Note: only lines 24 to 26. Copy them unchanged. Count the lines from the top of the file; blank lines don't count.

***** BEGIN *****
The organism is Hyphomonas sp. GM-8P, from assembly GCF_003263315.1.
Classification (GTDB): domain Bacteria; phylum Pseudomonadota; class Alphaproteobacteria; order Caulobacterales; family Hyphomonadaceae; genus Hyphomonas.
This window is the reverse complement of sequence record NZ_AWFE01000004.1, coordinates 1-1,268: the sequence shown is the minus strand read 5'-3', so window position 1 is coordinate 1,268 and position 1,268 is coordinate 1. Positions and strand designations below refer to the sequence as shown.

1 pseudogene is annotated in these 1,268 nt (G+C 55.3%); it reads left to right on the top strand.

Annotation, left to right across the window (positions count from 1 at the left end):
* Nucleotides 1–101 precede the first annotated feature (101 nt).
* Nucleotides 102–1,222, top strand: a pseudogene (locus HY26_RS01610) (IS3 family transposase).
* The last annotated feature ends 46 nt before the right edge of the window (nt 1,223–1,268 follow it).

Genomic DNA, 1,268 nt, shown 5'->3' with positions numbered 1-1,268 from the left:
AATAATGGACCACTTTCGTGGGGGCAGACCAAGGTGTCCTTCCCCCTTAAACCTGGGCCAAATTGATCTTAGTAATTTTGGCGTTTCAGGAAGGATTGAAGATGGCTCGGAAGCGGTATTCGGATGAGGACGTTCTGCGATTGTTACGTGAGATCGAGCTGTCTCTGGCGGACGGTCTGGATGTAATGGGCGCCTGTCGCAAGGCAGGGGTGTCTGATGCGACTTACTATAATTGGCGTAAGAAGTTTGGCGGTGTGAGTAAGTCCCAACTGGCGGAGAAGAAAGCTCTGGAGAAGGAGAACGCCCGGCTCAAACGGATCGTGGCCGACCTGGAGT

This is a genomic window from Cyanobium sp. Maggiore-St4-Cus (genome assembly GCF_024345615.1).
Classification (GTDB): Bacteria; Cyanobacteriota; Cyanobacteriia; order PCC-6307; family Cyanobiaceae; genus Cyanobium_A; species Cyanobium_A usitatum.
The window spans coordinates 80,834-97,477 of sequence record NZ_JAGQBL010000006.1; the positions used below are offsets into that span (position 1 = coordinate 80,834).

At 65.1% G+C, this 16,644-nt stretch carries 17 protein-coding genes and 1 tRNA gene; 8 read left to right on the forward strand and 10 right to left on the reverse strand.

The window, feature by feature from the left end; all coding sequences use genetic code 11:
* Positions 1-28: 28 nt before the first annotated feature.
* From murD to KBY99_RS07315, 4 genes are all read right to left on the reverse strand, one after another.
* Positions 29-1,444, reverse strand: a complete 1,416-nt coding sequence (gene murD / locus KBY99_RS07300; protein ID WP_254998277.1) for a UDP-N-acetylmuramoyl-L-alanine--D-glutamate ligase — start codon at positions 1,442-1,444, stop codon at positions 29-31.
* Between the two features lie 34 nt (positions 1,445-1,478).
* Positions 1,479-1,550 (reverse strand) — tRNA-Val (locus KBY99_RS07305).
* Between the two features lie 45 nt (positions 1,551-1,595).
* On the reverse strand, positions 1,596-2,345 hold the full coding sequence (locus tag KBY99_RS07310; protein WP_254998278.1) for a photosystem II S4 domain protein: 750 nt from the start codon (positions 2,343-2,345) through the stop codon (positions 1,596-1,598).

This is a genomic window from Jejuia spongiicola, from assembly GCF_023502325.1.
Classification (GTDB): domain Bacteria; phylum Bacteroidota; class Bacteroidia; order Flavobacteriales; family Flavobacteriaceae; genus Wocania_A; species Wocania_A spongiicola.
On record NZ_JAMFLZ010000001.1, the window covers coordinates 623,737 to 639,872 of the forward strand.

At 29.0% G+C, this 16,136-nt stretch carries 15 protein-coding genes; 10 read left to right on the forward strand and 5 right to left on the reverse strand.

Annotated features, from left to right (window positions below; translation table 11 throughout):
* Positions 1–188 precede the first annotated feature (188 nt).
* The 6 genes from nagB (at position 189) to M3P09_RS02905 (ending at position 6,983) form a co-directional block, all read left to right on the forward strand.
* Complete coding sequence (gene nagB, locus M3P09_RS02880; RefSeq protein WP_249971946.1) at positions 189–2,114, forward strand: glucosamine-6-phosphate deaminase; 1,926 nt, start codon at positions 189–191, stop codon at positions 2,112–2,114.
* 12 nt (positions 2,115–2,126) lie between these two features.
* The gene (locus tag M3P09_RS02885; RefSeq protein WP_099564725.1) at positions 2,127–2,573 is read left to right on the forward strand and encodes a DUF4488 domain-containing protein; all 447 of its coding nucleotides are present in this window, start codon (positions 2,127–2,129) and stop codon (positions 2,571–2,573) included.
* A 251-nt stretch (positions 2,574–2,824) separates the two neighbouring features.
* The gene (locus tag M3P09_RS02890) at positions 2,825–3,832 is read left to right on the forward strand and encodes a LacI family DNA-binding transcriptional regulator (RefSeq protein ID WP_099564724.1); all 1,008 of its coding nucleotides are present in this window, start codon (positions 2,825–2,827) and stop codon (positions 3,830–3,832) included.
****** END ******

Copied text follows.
Classification (GTDB): domain Bacteria; phylum Bacteroidota; class Bacteroidia; order Flavobacteriales; family Flavobacteriaceae; genus Wocania_A; species Wocania_A spongiicola.
On record NZ_JAMFLZ010000001.1, the window covers coordinates 623,737 to 639,872 of the forward strand.

At 29.0% G+C, this 16,136-nt stretch carries 15 protein-coding genes; 10 read left to right on the forward strand and 5 right to left on the reverse strand.